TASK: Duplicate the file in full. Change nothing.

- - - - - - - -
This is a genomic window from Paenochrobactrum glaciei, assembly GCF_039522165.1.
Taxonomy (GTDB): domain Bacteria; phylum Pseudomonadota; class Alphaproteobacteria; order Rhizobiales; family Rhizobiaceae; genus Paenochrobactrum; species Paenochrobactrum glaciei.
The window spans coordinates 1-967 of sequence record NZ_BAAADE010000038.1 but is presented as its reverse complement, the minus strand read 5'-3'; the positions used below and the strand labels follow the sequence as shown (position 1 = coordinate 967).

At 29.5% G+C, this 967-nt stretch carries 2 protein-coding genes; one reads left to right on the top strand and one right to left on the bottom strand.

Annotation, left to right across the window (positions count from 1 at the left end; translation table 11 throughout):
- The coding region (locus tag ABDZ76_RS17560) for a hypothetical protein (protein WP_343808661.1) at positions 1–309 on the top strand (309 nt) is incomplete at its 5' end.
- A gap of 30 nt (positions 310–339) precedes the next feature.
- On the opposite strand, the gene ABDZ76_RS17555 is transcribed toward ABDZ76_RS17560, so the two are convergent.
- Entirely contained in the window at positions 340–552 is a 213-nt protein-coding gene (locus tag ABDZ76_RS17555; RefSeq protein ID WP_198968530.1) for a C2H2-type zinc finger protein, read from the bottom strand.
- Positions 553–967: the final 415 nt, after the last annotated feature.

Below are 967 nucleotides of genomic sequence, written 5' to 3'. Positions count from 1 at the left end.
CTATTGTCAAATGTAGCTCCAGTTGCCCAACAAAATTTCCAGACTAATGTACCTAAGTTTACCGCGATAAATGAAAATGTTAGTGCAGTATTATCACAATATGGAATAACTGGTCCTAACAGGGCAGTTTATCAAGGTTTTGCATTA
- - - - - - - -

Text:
This is a genomic window from Paenochrobactrum glaciei, assembly GCF_039522165.1.
Taxonomy (GTDB): domain Bacteria; phylum Pseudomonadota; class Alphaproteobacteria; order Rhizobiales; family Rhizobiaceae; genus Paenochrobactrum; species Paenochrobactrum glaciei.
The window spans coordinates 1-967 of sequence record NZ_BAAADE010000038.1 but is presented as its reverse complement, the minus strand read 5'-3'; the positions used below and the strand labels follow the sequence as shown (position 1 = coordinate 967).

At 29.5% G+C, this 967-nt stretch carries 2 protein-coding genes; one reads left to right on the top strand and one right to left on the bottom strand.

Annotation, left to right across the window (positions count from 1 at the left end; translation table 11 throughout):
- The coding region (locus tag ABDZ76_RS17560) for a hypothetical protein (protein WP_343808661.1) at positions 1–309 on the top strand (309 nt) is incomplete at its 5' end.
- A gap of 30 nt (positions 310–339) precedes the next feature.
- On the opposite strand, the gene ABDZ76_RS17555 is transcribed toward ABDZ76_RS17560, so the two are convergent.
- Entirely contained in the window at positions 340–552 is a 213-nt protein-coding gene (locus tag ABDZ76_RS17555; RefSeq protein ID WP_198968530.1) for a C2H2-type zinc finger protein, read from the bottom strand.
- Positions 553–967: the final 415 nt, after the last annotated feature.

Below are 967 nucleotides of genomic sequence, written 5' to 3'. Positions count from 1 at the left end.
CTATTGTCAAATGTAGCTCCAGTTGCCCAACAAAATTTCCAGACTAATGTACCTAAGTTTACCGCGATAAATGAAAATGTTAGTGCAGTATTATCACAATATGGAATAACTGGTCCTAACAGGGCAGTTTATCAAGGTTTTGCATTA